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Can you explain your "philosophy of trusteeship"?
Posted by Rev. Jeff Dixon, Senior Equipping Minister at Covenant Community Church on Jan 2, 2002, 20:21

Sure I can. . .

Now this can get fairly personal, so if you aren’t looking to be stretched you should quit reading now.

To be a disciple of Jesus we must develop a philosophy of trusteeship, not just stewardship

In fact the 2 New Testament words translated most as “stewards” (epitropos and oikonomos) are better rendered as “trustees”

A theology of giving seduces us into believing that we are “giving” to God something that is ours to begin with

                The truth is just the opposite

                What do you think you have that is really yours?

Everything that we have is a trust from God. Everything.

A stewardship ethic is based on giving to God a portion of what is yours

A trusteeship ethic is based on you receiving and keeping for yourself a portion of what is God’s.

(There is a big difference between the two ethics) That is why we need to develop a trusteeship ethic.

When you are honest, we own nothing. How do I know, simple . . .Because we can take nothing with us. It is an issue of ownership.

                                Who Owns You?

                                                Is it someone else?

                                                Is it a career?

                                                Is it an excuse?

                                                Is it possessions?

                                                            Or does God own you?

Now make sure you understand what I am saying. We prove our non-ownership when we die. The reason that you can’t take it with you is because it was never yours to begin with.

Once we understand and remember that, we are well on our way to understanding trusteeship. Jesus’ words to the Rich Young Ruler are the words that he speaks to every one of us.

Matthew 19:16-22

                Now a man came up to Jesus and asked, “Teacher, what good thing must I do to get eternal life?”

                What do you ask me about what is good? Jesus replied, There is only One who is good. If you want to enter life, obey the commandments.

                “Which ones?” the man inquired. Jesus replied, “Do not murder, do not commit adultery, do not steal, do not give false testimony, honor your father and mother, and love your neighbor as yourself.”

                All of these I have kept, the young man said. What do I still lack?

                Jesus answered, “If you want to be perfect, go, sell your possessions and give to the poor, and you will have treasure in heaven. Then come, follow me.

                When the young man heard this he went away sad, because he had great wealth.

1)       What it is not saying

There is Biblical evidence that indicates that Jesus did not intend for everyone to give everything away. (Stop sweating)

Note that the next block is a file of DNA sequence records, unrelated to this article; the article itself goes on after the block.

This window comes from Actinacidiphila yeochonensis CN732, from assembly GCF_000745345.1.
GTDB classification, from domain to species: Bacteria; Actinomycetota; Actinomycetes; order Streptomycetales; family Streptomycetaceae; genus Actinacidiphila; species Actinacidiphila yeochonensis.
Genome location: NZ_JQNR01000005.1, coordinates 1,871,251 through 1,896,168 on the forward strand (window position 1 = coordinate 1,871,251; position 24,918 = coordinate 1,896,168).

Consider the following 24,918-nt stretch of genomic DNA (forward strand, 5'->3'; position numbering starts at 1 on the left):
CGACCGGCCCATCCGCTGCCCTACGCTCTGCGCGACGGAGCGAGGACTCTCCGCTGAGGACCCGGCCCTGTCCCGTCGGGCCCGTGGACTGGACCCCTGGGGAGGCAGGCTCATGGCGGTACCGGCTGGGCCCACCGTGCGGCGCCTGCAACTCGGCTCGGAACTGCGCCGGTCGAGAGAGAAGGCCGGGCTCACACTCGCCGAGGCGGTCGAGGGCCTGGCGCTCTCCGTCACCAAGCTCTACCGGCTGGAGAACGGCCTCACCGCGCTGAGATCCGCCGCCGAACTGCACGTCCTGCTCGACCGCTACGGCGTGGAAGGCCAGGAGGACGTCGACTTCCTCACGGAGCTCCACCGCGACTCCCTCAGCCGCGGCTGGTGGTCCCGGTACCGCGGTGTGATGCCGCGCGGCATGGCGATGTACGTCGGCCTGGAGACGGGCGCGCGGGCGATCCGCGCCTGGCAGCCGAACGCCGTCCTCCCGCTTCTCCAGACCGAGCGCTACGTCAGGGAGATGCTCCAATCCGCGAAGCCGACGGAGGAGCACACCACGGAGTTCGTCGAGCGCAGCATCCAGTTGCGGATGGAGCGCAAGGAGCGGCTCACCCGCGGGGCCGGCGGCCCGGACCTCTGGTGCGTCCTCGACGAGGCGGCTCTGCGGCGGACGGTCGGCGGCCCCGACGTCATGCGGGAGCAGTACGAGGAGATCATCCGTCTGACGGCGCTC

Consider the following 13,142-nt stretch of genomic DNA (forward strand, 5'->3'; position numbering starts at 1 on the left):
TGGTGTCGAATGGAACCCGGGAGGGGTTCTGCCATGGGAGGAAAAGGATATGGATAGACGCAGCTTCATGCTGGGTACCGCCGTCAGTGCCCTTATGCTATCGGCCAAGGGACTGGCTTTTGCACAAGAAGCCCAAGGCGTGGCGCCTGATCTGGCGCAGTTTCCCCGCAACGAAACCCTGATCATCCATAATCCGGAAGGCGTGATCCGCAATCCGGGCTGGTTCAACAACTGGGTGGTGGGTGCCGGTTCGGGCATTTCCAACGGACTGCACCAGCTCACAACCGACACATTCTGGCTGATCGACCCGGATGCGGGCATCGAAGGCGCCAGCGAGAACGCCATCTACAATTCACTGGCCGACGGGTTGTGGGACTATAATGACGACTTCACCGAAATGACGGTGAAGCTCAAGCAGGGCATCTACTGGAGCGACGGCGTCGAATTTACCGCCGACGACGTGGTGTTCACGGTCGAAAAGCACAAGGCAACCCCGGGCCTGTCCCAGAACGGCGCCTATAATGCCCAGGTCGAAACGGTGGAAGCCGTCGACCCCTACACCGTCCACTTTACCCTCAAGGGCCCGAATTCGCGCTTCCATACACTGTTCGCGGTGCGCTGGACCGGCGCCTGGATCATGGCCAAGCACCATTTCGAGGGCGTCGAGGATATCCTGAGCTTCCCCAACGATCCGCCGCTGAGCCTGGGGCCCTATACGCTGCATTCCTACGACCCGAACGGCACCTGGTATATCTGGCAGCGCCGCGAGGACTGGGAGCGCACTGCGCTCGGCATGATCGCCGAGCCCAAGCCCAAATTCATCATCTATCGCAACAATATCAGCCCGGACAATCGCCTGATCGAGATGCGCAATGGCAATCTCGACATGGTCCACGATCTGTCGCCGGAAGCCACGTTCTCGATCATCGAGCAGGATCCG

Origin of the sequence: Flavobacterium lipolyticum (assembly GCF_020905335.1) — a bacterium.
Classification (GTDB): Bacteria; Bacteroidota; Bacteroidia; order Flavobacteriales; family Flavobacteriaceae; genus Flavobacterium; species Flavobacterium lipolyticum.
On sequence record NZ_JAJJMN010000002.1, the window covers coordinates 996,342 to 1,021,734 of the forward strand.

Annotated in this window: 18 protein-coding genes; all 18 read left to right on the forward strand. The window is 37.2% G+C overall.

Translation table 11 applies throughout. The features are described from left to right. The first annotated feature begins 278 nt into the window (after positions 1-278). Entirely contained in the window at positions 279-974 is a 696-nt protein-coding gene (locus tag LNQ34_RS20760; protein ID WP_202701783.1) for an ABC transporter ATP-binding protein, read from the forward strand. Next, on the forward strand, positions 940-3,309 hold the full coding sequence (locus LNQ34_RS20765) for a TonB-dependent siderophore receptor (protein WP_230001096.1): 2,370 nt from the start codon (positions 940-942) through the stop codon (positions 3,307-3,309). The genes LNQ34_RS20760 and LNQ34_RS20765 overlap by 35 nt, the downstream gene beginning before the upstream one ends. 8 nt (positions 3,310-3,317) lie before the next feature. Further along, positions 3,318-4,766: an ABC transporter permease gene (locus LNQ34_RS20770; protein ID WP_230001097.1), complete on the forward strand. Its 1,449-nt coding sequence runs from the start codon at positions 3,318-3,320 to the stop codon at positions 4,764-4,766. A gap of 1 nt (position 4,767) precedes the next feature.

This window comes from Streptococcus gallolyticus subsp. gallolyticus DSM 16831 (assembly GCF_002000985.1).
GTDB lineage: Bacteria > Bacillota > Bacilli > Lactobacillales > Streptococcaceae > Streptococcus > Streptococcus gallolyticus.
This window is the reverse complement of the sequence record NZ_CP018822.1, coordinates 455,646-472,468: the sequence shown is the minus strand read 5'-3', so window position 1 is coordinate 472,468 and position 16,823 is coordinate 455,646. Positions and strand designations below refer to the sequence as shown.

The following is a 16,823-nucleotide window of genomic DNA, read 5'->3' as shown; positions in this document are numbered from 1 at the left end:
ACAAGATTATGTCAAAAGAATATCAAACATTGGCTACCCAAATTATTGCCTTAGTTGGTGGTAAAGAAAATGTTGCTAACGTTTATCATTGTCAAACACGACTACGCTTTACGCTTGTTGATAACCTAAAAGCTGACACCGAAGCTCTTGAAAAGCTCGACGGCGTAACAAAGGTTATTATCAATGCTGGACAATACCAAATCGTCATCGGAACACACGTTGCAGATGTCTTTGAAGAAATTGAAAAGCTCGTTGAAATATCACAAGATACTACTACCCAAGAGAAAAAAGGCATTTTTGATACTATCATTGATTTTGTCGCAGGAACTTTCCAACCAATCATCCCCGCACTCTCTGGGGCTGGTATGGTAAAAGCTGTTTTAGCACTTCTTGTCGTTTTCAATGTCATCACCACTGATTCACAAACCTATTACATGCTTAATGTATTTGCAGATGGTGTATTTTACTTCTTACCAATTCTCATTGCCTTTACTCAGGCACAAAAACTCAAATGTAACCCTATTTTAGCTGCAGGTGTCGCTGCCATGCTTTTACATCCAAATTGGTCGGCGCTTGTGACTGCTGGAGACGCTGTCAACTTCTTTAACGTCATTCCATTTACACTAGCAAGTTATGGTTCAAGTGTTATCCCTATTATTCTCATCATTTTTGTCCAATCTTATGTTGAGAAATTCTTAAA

In other words, this command to the RYR is not a universal command for all would be followers.

The evidence

                Simon Peter apparently retained ownership of a home (Matt. 8:14)

                                And a boat (John 21:3) after becoming a disciple of Jesus

                Joseph of Arimathea is described in Matthew 27:57 as both a disciple of Jesus and a rich man

                Joanna, the wife of King Herod’s steward Chuza, was one of the women who accompanied Jesus and helped support him out of their private means (Luke 8:3)

                Lydia, whose home was in Philippi, was a haven for Paul and Silas (Acts 16:14-15) was a well to do businesswoman

2)       What it is saying

The Bible indicates that this is a trusteeship of life issue

With remarkable insight into people, Jesus knew that this man’s money had a strong hold on his life. He not only had possessions, his possessions had him. This was not a mere bump in the road, but rather a rather major detour in his spiritual pilgrimage. As he turned away, he was rejecting the Lordship of Jesus. He was denying that Jesus had ownership of his life, and he disowned the idea of trusteeship.

The tragedy of the moment is that as he walked away, he walked away not only sad, but also fooling himself into thinking that he really could keep what Jesus told him to give away

Some of you are thinking, he is talking about money. . .

            I am talking about developing a new ethic for many of us, but it is a Biblical ethic. And it is Biblical. It is just something that we would rather not deal with.   It is learning in your life to develop a philosophy of trusteeship.

Trustees are the legal representatives of an institution or an estate.

                Trustees own nothing.

                But they are accountable for everything.

                                The question of an estate trustee is not, what percentage do I give away of what is mine? But instead they ask the question, what do I need to receive for myself so the estate might grow and prosper and do well? A trustee will manage the estate carefully and in a way that pleases the owner of the estate.

All that you have is an estate. It is God’s. That’s what I have been talking about when I mention trusteeship.

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